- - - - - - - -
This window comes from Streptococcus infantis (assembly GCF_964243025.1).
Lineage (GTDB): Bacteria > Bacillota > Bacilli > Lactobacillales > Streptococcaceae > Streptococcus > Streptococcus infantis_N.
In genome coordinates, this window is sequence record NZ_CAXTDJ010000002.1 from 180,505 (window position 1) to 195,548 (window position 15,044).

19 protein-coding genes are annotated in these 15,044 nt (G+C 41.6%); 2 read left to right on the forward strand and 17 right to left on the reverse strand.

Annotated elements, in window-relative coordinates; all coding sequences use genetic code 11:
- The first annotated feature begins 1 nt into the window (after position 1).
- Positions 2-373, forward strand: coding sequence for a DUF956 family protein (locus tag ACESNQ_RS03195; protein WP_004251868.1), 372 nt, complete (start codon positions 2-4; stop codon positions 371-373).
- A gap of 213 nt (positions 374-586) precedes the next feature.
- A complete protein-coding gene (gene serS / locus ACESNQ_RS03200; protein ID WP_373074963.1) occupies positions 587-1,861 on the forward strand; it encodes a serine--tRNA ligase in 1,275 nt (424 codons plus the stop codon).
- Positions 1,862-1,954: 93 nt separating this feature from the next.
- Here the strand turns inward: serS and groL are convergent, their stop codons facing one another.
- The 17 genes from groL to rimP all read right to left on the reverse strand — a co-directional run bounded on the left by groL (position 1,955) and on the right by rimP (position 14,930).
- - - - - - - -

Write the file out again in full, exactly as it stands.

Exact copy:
This window comes from Streptococcus infantis (assembly GCF_964243025.1).
Lineage (GTDB): Bacteria > Bacillota > Bacilli > Lactobacillales > Streptococcaceae > Streptococcus > Streptococcus infantis_N.
In genome coordinates, this window is sequence record NZ_CAXTDJ010000002.1 from 180,505 (window position 1) to 195,548 (window position 15,044).

19 protein-coding genes are annotated in these 15,044 nt (G+C 41.6%); 2 read left to right on the forward strand and 17 right to left on the reverse strand.

Annotated elements, in window-relative coordinates; all coding sequences use genetic code 11:
- The first annotated feature begins 1 nt into the window (after position 1).
- Positions 2-373, forward strand: coding sequence for a DUF956 family protein (locus tag ACESNQ_RS03195; protein WP_004251868.1), 372 nt, complete (start codon positions 2-4; stop codon positions 371-373).
- A gap of 213 nt (positions 374-586) precedes the next feature.
- A complete protein-coding gene (gene serS / locus ACESNQ_RS03200; protein ID WP_373074963.1) occupies positions 587-1,861 on the forward strand; it encodes a serine--tRNA ligase in 1,275 nt (424 codons plus the stop codon).
- Positions 1,862-1,954: 93 nt separating this feature from the next.
- Here the strand turns inward: serS and groL are convergent, their stop codons facing one another.
- The 17 genes from groL to rimP all read right to left on the reverse strand — a co-directional run bounded on the left by groL (position 1,955) and on the right by rimP (position 14,930).